It will remove any guess work, and the convenience of having a turn-key product makes life a lot easier.



Not all perlite is created equal, and there is one type of perlite that you may not have used in the past that you should be aware of.

I’ve become a huge fan after using it on my own giant, Monstera deliciosa for many years. What is this product?

It’s simply a larger sized perlite, or #3 perlite that I purchased on Amazon. It is a large bag, but I use a lot and you can incorporate it into many blends.

Check out my plant below.


I’ve grown this gorgeous plant using 2 parts of Miracle Gro potting mix (or you can use Espoma, or your favorite all-purpose indoor potting mix) and 1 part #3 perlite. This is a wonderful mix for the following reasons.

  • The larger #3 perlite adds incredible porosity and draining to your mix, much more so than smaller perlite, and it will also help to prevent compaction better.
  • There are only 2 components to mix, and you can save money this way by buying in bulk. If you have a large plant collection, this is the way to go.

If you really don’t like perlite, you can substitute with pumice. I’ve purchased countless bags on Amazon of 1/4″ horticultural pumice made by Bonsai Jack and use it in a variety of applications.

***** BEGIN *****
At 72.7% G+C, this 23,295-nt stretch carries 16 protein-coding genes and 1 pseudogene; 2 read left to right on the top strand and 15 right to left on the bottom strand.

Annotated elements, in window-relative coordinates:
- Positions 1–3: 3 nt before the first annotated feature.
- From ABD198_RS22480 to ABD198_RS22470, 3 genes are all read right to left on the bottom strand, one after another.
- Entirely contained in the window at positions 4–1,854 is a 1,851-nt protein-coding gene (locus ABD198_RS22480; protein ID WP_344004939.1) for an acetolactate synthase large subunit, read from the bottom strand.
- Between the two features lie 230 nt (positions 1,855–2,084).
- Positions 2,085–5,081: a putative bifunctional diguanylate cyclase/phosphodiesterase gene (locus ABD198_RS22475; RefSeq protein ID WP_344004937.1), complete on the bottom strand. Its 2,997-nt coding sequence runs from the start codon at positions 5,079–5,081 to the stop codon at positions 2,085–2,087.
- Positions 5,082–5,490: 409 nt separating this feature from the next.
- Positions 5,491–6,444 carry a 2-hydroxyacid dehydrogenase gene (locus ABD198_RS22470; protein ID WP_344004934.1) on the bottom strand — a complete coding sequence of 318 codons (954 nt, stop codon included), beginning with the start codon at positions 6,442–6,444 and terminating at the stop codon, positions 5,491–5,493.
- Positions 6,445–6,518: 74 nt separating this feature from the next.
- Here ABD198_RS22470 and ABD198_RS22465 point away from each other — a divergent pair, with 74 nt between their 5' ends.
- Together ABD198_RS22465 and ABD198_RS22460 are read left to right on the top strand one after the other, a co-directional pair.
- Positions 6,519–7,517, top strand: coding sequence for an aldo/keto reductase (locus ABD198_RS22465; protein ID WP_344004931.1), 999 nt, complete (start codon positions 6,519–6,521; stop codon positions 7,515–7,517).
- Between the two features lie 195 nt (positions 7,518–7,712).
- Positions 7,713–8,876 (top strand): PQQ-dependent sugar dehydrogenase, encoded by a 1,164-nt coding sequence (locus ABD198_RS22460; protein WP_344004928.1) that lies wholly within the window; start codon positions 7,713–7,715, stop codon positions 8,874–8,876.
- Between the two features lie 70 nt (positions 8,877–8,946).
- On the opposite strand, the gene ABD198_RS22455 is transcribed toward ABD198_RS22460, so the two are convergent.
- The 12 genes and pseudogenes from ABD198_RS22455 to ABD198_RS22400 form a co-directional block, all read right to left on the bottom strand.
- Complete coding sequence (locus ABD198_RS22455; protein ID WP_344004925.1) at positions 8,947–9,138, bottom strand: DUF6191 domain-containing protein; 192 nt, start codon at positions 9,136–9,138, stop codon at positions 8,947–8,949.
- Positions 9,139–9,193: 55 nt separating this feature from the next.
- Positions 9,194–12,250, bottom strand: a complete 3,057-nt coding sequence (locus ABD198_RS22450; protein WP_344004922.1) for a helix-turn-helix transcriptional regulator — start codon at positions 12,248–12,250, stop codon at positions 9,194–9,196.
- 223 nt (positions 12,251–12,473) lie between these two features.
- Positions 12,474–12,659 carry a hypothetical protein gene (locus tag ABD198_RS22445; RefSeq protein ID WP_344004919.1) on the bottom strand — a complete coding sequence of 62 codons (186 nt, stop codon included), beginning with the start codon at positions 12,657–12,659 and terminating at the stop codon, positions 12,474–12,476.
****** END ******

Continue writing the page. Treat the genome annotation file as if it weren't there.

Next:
To learn more about the differences, ready my blog post on perlite vs pumice.



One “standard” mix that you may have heard about is a simple blend of equal parts indoor potting mix, orchid bark, and perlite.

Some advantages of this mix are:

  • It’s only 3 ingredients and they’re all easily available at garden centers or online.
  • The mix is incredibly well drained, and probably the freest draining of the blends in this post (though all are wonderful).
  • As a result of all the coarse material in this mix, it will be very difficult to “overwater” your plant.

What you need to keep in mind is that the “chunkier” the potting mix, the more quickly it will dry out. This will especially be the case if your plants are growing in great light and you have warm temperatures.